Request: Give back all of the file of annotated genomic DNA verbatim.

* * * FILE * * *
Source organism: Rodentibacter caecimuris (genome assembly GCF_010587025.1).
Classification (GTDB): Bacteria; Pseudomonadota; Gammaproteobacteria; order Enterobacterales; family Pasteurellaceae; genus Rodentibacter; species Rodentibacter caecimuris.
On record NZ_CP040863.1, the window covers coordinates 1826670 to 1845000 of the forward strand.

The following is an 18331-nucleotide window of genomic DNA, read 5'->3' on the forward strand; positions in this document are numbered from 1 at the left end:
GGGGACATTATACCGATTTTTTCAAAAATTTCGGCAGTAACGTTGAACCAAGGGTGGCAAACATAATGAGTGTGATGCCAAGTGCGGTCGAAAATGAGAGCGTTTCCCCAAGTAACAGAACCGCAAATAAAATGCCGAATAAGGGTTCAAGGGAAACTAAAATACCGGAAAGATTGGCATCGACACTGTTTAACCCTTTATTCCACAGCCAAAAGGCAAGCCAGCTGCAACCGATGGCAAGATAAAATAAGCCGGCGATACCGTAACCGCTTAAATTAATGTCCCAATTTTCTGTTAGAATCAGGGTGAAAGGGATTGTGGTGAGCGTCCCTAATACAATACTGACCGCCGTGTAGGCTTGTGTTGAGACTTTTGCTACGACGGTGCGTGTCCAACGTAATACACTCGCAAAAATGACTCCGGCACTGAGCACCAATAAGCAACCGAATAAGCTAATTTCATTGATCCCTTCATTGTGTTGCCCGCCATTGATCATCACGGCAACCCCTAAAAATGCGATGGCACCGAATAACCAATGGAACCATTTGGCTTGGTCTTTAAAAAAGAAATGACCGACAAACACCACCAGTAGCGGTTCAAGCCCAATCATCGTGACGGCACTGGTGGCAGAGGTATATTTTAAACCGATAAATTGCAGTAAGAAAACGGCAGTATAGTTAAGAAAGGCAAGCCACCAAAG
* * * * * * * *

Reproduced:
Source organism: Rodentibacter caecimuris (genome assembly GCF_010587025.1).
Classification (GTDB): Bacteria; Pseudomonadota; Gammaproteobacteria; order Enterobacterales; family Pasteurellaceae; genus Rodentibacter; species Rodentibacter caecimuris.
On record NZ_CP040863.1, the window covers coordinates 1826670 to 1845000 of the forward strand.

The following is an 18331-nucleotide window of genomic DNA, read 5'->3' on the forward strand; positions in this document are numbered from 1 at the left end:
GGGGACATTATACCGATTTTTTCAAAAATTTCGGCAGTAACGTTGAACCAAGGGTGGCAAACATAATGAGTGTGATGCCAAGTGCGGTCGAAAATGAGAGCGTTTCCCCAAGTAACAGAACCGCAAATAAAATGCCGAATAAGGGTTCAAGGGAAACTAAAATACCGGAAAGATTGGCATCGACACTGTTTAACCCTTTATTCCACAGCCAAAAGGCAAGCCAGCTGCAACCGATGGCAAGATAAAATAAGCCGGCGATACCGTAACCGCTTAAATTAATGTCCCAATTTTCTGTTAGAATCAGGGTGAAAGGGATTGTGGTGAGCGTCCCTAATACAATACTGACCGCCGTGTAGGCTTGTGTTGAGACTTTTGCTACGACGGTGCGTGTCCAACGTAATACACTCGCAAAAATGACTCCGGCACTGAGCACCAATAAGCAACCGAATAAGCTAATTTCATTGATCCCTTCATTGTGTTGCCCGCCATTGATCATCACGGCAACCCCTAAAAATGCGATGGCACCGAATAACCAATGGAACCATTTGGCTTGGTCTTTAAAAAAGAAATGACCGACAAACACCACCAGTAGCGGTTCAAGCCCAATCATCGTGACGGCACTGGTGGCAGAGGTATATTTTAAACCGATAAATTGCAGTAAGAAAACGGCAGTATAGTTAAGAAAGGCAAGCCACCAAAG